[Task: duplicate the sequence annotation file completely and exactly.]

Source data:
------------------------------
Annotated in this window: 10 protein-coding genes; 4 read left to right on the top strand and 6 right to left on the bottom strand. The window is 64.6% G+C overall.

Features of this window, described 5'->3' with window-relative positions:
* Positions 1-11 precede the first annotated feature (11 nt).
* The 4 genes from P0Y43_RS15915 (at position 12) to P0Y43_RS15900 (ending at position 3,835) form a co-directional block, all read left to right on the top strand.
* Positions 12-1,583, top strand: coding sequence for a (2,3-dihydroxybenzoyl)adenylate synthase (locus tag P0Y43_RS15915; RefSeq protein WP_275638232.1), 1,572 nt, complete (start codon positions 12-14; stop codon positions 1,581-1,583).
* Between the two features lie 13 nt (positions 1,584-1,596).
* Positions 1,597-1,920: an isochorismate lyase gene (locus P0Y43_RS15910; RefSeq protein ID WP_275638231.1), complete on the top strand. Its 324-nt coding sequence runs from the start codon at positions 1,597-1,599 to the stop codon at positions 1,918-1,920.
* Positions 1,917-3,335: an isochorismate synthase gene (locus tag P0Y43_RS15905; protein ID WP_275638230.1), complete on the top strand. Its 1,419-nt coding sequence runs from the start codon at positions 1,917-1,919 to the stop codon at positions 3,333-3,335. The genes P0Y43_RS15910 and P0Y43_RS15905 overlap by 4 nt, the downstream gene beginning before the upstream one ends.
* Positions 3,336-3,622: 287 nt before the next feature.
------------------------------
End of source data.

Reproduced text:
Annotated in this window: 10 protein-coding genes; 4 read left to right on the top strand and 6 right to left on the bottom strand. The window is 64.6% G+C overall.

Features of this window, described 5'->3' with window-relative positions:
* Positions 1-11 precede the first annotated feature (11 nt).
* The 4 genes from P0Y43_RS15915 (at position 12) to P0Y43_RS15900 (ending at position 3,835) form a co-directional block, all read left to right on the top strand.
* Positions 12-1,583, top strand: coding sequence for a (2,3-dihydroxybenzoyl)adenylate synthase (locus tag P0Y43_RS15915; RefSeq protein WP_275638232.1), 1,572 nt, complete (start codon positions 12-14; stop codon positions 1,581-1,583).
* Between the two features lie 13 nt (positions 1,584-1,596).
* Positions 1,597-1,920: an isochorismate lyase gene (locus P0Y43_RS15910; RefSeq protein ID WP_275638231.1), complete on the top strand. Its 324-nt coding sequence runs from the start codon at positions 1,597-1,599 to the stop codon at positions 1,918-1,920.
* Positions 1,917-3,335: an isochorismate synthase gene (locus tag P0Y43_RS15905; protein ID WP_275638230.1), complete on the top strand. Its 1,419-nt coding sequence runs from the start codon at positions 1,917-1,919 to the stop codon at positions 3,333-3,335. The genes P0Y43_RS15910 and P0Y43_RS15905 overlap by 4 nt, the downstream gene beginning before the upstream one ends.
* Positions 3,336-3,622: 287 nt before the next feature.